As young lads, we were free. Free to hop on a streetcar and go to Comiskey Park to watch Luke Appling and the White Sox play ball. Free to walk to school or to the playground for a pickup game of baseball or basketball, or to the Gage Park pool for a swim. Free to play in the street, join a game of "kick the can" in the alley or hang out on the corner. There were two rules: You had to be home for dinner at 6, and when you went out after dinner, you had to come home when the street lights went on.
Our parents let us be free, but there was never a question about how much they loved us. And we had dreams of becoming cops or firefighters or owning neighborhood businesses.
When it came to organized sports, we did the organizing. I played shortstop on our team, the Slashers, and we had jerseys. The back of my red and blue jersey had my sponsor's name: "G & T Auto Seat Covers," a store on 63rd Street run by two ex-GIs. I was maybe 11 at the time and asked if they would sponsor me. "Of course." It might have cost them five bucks. Funny thing, but they never came to any of our games. Guess they were too busy working six days a week building their own dreams. That was over 50 years ago.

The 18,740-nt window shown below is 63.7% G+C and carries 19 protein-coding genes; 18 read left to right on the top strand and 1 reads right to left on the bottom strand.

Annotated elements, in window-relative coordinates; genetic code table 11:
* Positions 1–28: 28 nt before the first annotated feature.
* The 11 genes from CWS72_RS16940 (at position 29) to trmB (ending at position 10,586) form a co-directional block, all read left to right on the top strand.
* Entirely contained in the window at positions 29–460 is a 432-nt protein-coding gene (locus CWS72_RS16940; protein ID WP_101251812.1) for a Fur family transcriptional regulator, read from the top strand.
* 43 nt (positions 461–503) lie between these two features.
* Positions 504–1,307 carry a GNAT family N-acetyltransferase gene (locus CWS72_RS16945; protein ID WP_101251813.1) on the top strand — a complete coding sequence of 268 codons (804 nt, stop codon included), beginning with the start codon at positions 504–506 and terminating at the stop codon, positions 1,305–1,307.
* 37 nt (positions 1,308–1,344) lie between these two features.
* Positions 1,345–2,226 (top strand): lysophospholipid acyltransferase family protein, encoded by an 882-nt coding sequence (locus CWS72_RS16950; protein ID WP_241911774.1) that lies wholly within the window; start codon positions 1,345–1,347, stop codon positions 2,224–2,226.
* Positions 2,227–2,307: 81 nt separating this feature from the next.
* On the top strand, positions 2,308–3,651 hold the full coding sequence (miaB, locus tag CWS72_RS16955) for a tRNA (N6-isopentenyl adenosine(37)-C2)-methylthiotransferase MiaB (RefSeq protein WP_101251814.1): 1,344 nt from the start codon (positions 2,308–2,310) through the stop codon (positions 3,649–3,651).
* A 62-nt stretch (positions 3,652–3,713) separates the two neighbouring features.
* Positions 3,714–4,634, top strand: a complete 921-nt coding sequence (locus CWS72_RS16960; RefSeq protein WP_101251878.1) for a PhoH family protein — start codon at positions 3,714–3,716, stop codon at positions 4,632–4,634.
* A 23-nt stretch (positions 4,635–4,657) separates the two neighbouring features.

But our world has changed, and many of the freedoms I enjoyed growing up on the South Side of Chicago are gone. In many communities in this great land, children can no longer walk to school or to the park for fear some crazy will snatch them or they'll be caught in the crossfire of a dope deal gone bad. Parents now manage their children's lives, organizing the kids' sports teams and supplying the uniforms. Instead of letting their kids play in the street or the alley, parents arrange play dates.
A few days ago our 8-year-old neighbor rang our doorbell. Turns out his play date had been canceled, and, as he put it, "I'm totally bored. Is Seneca there?" Seneca is our granddaughter and a frequent after-school visitor.
Funny, but I don't ever remember being bored as a kid, except when I was quarantined at home with chicken pox or some such contagious disease. But in spite of occasional boredom, our young neighbor hangs on to his dream of becoming an engineer like his dad so they can work together.
Travis J. Layfield, from a neighboring town, also had a dream. When he was growing up, he would often talk about how some day he would be a United States Marine. Semper fi. What a proud day it would be.
On April 6, 2004, Lance Cpl. Travis J. Layfield was killed by hostile fire in Iraq. He was 19.
When Frank isn't agonizing over a world gone mad, he can be reached at: firstname.lastname@example.org.